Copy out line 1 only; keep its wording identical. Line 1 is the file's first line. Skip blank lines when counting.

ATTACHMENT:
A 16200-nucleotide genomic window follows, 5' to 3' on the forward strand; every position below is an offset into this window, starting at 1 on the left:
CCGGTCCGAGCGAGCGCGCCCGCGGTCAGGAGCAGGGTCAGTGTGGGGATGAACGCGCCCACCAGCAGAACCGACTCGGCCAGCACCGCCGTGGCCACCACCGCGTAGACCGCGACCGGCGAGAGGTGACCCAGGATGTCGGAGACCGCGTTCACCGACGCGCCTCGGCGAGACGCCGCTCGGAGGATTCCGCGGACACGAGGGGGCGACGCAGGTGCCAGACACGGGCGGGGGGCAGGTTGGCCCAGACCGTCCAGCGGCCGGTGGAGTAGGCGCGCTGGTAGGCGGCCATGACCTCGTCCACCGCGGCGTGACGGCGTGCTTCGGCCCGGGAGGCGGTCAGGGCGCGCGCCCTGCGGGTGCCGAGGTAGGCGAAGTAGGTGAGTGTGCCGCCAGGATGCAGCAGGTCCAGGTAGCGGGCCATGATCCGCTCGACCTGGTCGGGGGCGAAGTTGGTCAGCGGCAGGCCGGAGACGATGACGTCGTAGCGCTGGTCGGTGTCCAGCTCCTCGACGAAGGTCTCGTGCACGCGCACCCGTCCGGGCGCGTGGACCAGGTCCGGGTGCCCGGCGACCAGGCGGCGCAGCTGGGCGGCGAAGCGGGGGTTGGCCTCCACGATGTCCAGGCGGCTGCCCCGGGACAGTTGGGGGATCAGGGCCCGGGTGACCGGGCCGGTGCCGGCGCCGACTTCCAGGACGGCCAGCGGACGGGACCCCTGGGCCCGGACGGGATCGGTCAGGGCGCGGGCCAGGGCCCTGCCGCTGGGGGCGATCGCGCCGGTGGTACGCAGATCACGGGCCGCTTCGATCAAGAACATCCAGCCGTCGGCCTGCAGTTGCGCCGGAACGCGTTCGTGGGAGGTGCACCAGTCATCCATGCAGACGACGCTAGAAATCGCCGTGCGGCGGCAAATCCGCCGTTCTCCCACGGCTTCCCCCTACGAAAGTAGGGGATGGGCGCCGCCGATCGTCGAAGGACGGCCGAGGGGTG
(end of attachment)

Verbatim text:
A 16200-nucleotide genomic window follows, 5' to 3' on the forward strand; every position below is an offset into this window, starting at 1 on the left: